Women's Center interior

The Masculinities Project meets in the Women’s Center in Talley Student Union.

The Women’s Center at NC State has announced “Little Fires Everywhere” as the focus of the Women's Center’s Summer 2020 Book Club. The novel, written by Celeste Ng, is a #1 New York Times best seller and was recently made into a Hulu original series, starring Kerry Washington and Reese Witherspoon.

According to a Women’s Center’s Student Programming Intern Juniper Nie, a fifth-year studying communication media and women’s and gender studies, the Women’s Center chose this book due to its correlation to current events.

According to Ng’s website, the novel centers around two suburban women and the tension that erupts between them when one threatens the status quo.

Previous titles read in these book clubs include“Born a Crime: Stories from a South African Childhood” by Trevor Noah, “The Poet X” by Elizabeth Acevedo, “Proud: My Fight for an Unlikely American Dream” by Ibtihaj Muhammad and “The Body Is Not an Apology: The Power of Radical Self-Love” by Sonya Renee Taylor.

Sierra Kabir, a third-year studying political science and Student Programming intern for the Women’s Center, explained the Women’s Center hosts book clubs each semester to help students get involved. 

Kabir said the titles chosen for these book clubs are meant to align with current events or with things the University is trying to focus on. She cited the center’s choice of Trevor Noah’s “Born a Crime” in parallel with it being the first-year common reading book as an example of this. Nie said, while neither her nor Kabir had a direct say in what the book would be, it also is meant to relate to the Women’s Center’s mission statement.

“It was mainly our director's decision on choosing the book, but it correlates with the whole diversity and inclusion aspect that's in the mission statement for the Women's Center,” Nie said. “That goes for all of our books as well, and it bridges the gap between faculty and staff at NC State and students at NC State to have a conversation together.”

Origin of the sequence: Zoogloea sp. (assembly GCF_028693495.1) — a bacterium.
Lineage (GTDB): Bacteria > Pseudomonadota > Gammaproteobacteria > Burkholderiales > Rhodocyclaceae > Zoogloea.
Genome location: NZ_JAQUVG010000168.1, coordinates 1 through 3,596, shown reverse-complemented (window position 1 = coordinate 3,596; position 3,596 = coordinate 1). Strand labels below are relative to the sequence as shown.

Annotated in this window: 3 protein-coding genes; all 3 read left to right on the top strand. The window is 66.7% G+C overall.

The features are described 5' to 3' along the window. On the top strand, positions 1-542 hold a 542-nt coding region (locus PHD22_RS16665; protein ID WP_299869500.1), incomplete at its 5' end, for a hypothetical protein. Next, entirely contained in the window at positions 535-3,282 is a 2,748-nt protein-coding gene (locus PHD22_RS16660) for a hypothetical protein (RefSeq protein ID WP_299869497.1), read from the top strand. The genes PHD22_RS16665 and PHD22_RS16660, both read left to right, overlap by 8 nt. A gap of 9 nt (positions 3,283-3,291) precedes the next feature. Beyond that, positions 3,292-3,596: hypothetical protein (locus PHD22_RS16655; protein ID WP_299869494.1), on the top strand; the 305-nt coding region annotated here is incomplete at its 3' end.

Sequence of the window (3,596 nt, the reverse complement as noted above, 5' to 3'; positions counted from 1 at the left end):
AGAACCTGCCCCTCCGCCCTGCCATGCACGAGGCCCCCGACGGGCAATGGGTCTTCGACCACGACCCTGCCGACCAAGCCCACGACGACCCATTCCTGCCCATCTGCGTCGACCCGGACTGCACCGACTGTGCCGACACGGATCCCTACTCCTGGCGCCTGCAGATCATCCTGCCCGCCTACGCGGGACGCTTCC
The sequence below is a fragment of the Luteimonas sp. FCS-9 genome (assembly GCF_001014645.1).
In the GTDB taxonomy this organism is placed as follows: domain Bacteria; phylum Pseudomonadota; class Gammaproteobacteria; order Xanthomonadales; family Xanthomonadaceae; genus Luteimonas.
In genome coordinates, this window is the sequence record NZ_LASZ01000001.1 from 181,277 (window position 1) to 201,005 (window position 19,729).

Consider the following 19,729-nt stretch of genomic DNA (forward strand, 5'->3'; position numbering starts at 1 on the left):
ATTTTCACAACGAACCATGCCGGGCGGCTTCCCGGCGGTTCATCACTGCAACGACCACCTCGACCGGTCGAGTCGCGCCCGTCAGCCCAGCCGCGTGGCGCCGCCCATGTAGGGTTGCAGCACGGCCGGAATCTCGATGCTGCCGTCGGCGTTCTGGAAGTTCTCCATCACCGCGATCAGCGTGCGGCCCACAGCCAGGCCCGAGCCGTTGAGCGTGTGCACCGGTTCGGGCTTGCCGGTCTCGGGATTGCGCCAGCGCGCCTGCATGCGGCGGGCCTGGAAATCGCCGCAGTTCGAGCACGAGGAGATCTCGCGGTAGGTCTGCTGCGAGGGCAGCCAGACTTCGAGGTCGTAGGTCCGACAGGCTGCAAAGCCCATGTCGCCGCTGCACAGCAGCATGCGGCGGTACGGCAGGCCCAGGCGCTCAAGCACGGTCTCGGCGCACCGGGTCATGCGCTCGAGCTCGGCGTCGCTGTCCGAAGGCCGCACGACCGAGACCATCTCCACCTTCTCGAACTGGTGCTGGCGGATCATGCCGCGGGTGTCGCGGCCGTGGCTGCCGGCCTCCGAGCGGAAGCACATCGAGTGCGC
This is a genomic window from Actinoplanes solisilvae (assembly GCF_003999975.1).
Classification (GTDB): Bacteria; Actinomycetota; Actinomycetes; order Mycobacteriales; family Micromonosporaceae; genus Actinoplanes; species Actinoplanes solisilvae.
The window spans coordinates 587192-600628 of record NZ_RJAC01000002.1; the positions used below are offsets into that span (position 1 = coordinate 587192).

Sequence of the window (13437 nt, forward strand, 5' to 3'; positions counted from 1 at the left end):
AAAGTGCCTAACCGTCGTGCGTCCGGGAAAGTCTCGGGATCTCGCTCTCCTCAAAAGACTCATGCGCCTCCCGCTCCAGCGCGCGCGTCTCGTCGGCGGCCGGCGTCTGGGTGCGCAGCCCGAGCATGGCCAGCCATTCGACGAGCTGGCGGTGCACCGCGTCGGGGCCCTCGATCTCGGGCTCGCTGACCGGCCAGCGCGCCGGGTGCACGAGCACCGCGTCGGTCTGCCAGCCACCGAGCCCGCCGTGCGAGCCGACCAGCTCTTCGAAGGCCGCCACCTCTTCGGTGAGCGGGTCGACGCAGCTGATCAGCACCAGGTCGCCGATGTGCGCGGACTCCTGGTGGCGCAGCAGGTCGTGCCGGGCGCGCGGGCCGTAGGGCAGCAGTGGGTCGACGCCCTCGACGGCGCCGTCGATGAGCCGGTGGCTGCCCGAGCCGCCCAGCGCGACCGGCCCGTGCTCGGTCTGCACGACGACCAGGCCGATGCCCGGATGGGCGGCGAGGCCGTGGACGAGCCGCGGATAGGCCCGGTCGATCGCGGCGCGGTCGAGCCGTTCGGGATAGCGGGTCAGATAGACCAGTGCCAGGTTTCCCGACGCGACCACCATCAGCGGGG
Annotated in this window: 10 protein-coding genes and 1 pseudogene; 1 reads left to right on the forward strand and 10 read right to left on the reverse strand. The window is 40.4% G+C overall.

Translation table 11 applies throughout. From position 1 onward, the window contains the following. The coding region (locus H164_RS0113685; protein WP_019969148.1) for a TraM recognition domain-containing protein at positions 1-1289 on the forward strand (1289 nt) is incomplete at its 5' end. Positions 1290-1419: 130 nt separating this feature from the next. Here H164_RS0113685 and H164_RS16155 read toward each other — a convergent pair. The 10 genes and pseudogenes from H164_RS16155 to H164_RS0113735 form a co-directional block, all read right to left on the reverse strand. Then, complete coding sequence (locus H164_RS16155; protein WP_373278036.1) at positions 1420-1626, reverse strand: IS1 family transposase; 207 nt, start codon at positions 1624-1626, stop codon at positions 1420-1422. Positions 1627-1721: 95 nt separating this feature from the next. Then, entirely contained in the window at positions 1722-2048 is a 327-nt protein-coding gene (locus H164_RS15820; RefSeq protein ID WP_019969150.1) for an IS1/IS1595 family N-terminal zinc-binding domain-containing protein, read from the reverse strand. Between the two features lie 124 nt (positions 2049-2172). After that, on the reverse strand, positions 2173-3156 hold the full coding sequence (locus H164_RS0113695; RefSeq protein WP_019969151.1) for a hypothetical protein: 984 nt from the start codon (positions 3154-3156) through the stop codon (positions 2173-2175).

Students who registered by June 8 were given a copy of the title and were sent a link for the group’s Zoom. According to Kabir, students participating in the meetings can expect to meet five times in groups of approximately 10-12 other students in order for members to be able to participate in guided discussion about the section read. Nie said the meetings will begin June 24 at 1 p.m. and continue each Wednesday until July 14.

While the book’s topic correlates to current events, the Women’s Center plans their readings at least one or two, semesters in advance, said Kabir.

“The book idea was floating around way before everything nationally and state was happening. It wasn't like, ‘Oh, this is happening and we chose this book,’” Kabir said. “The book has been chosen for a while.”

Kabir explained, due to COVID-19, the Women’s Center is only able to facilitate a limited number of participants for this session, as there are fewer working staff members. However, both Kabir and Nie have been working with those at the center to ensure they are able to lead small group sessions well and in a highly respectful manner.

“I know that there has been a lot of chat about what the book is about, especially in this time, and just like, as a Women’s Center, we want people to know that we are taking a lot of caution when it comes to the book, and that what we are trying to do is respect everyone and uplift everyone,” Kabir said. “It's not going to be a space where there are arguments or where there is going to be disrespect.”

That being said, students who were unable to officially participate are still able to participate informally by reading the book or watching the show on Hulu. To learn more, students should visit the Women’s Center’s website.